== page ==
SII reduces vaccine price for state govts
SII, which manufactures the vaccine developed by Oxford University and British drug firm AstraZeneca, had last week announced a price of ₹400 for states and ₹600 for private hospitals to purchase jabs for the third phase.
Serum Institute of India (SII) on Wednesday lowered the cost of its Covid-19 vaccine, Covishield, for state governments by 25% to R300 from an earlier price of R400, days ahead of the third phase of the inoculation drive that is open to all adults and is critical to arrest an alarming surge in infections across India.
SII, which manufactures the vaccine developed by Oxford University and British drug firm AstraZeneca, had last week announced a price of R400 for states and R600 for private hospitals to purchase jabs for the third phase. The announcement had immediately triggered a row with several states protesting the price and complaining it was too steep in comparison with the Centre’s procurement price of R150 a dose.
“As a philanthropic gesture on behalf of @SerumInstIndia, I hereby reduce the price to the states from Rs.400 to Rs.300 per dose, effective immediately; this will save thousands of crores of state funds going forward. This will enable more vaccinations and save countless lives,” tweeted SII chief executive officer Adar Poonawalla.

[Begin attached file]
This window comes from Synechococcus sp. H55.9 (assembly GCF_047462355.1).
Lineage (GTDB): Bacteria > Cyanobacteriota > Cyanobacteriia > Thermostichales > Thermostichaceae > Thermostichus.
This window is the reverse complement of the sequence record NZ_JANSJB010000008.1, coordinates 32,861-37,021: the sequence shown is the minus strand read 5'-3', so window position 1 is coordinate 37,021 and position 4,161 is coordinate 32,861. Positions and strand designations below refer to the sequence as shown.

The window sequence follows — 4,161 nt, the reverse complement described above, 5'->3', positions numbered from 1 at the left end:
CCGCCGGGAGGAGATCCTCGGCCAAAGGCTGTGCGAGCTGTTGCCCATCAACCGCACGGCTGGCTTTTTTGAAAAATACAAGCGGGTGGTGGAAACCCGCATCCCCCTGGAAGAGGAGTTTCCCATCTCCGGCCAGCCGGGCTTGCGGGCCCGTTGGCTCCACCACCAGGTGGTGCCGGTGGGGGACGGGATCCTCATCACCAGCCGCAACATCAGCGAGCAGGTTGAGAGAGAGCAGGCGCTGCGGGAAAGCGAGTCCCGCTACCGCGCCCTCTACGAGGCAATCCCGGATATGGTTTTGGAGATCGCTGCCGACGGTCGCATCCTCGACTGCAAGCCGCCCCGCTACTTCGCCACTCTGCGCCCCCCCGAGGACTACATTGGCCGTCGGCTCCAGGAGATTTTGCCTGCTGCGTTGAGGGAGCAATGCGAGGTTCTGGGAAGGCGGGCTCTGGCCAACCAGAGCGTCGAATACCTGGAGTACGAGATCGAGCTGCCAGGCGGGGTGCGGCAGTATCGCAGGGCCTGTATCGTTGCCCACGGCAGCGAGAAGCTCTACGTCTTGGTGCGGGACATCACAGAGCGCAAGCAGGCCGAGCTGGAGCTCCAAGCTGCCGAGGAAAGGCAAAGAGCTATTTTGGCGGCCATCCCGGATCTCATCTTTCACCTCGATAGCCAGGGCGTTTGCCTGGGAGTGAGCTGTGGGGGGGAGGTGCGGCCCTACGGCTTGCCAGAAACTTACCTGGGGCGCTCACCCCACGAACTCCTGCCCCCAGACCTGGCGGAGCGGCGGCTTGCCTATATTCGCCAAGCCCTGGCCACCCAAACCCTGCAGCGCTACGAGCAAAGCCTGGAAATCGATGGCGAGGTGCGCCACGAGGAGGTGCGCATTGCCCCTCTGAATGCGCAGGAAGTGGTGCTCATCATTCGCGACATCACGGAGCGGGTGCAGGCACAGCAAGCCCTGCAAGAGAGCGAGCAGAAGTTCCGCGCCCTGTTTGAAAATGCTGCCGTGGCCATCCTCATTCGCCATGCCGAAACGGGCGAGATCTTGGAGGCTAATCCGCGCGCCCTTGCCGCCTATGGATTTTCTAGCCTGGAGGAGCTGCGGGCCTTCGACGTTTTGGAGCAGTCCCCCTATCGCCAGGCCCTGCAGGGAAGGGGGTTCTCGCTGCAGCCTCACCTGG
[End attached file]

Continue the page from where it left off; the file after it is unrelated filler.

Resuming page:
The other Indian manufacturer, Bharat Biotech, has priced its Covaxin shot at R600 for state governments and R1200 for private hospitals.
According to people aware of the matter within the government, the central government asked both the manufacturers to look at further revising the cost of vaccines to state governments.
Several state governments, and private companies, are currently in talks with both manufacturers to strike deals as the central government has allowed states and private hospitals to directly procure up to 50% of vaccine manufactured by the firms.
“Hard negotiation is happening regarding vaccine procurement but it is difficult to say at the moment when the delivery will start. Looks like the picture will be clear in a couple of days,” said an industry executive aware of the matter, requesting anonymity.
On April 19, central government announced that it opened vaccination for all adults from May 1. At least 18 states have announced that they will administer the shots free of cost.
Last week, SII had defended the pricing, saying the earlier price was based on advance funding and now it had to invest in scaling up and expanding capacity to produce more shots.
Covishield is the lead vaccine in India’s immunisation drive, and roughly 133.4 million doses of it have been administered, in comparison to 13.6 million Covaxin jabs.
Concerns about availability and shortages dog both jabs, and have shrouded the May 1 rollout date of the critical third phase in doubt. The Centre denies that there is any shortage and said on Tuesday that it gave states 150 million shots since the drive began in January and that eight million doses were in the pipeline.